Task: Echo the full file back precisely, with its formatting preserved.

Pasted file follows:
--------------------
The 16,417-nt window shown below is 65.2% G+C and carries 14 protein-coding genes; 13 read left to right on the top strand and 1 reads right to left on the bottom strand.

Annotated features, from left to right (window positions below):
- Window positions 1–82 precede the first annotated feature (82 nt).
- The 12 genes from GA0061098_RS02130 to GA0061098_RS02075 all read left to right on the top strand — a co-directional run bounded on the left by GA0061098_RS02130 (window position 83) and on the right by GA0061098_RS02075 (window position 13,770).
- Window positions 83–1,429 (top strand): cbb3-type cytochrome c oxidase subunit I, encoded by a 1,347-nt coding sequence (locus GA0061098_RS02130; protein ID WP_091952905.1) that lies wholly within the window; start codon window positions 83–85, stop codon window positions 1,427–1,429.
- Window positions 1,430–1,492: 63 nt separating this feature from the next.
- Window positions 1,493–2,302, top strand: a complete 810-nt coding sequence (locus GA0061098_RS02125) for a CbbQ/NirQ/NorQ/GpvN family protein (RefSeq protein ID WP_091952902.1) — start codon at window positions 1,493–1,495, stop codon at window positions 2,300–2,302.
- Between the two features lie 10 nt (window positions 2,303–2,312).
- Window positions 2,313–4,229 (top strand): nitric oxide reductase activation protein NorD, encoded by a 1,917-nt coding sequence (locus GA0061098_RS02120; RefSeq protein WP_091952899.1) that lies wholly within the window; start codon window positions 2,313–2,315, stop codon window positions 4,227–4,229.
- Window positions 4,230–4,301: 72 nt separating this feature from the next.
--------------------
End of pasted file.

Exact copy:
The 16,417-nt window shown below is 65.2% G+C and carries 14 protein-coding genes; 13 read left to right on the top strand and 1 reads right to left on the bottom strand.

Annotated features, from left to right (window positions below):
- Window positions 1–82 precede the first annotated feature (82 nt).
- The 12 genes from GA0061098_RS02130 to GA0061098_RS02075 all read left to right on the top strand — a co-directional run bounded on the left by GA0061098_RS02130 (window position 83) and on the right by GA0061098_RS02075 (window position 13,770).
- Window positions 83–1,429 (top strand): cbb3-type cytochrome c oxidase subunit I, encoded by a 1,347-nt coding sequence (locus GA0061098_RS02130; protein ID WP_091952905.1) that lies wholly within the window; start codon window positions 83–85, stop codon window positions 1,427–1,429.
- Window positions 1,430–1,492: 63 nt separating this feature from the next.
- Window positions 1,493–2,302, top strand: a complete 810-nt coding sequence (locus GA0061098_RS02125) for a CbbQ/NirQ/NorQ/GpvN family protein (RefSeq protein ID WP_091952902.1) — start codon at window positions 1,493–1,495, stop codon at window positions 2,300–2,302.
- Between the two features lie 10 nt (window positions 2,303–2,312).
- Window positions 2,313–4,229 (top strand): nitric oxide reductase activation protein NorD, encoded by a 1,917-nt coding sequence (locus GA0061098_RS02120; RefSeq protein WP_091952899.1) that lies wholly within the window; start codon window positions 2,313–2,315, stop codon window positions 4,227–4,229.
- Window positions 4,230–4,301: 72 nt separating this feature from the next.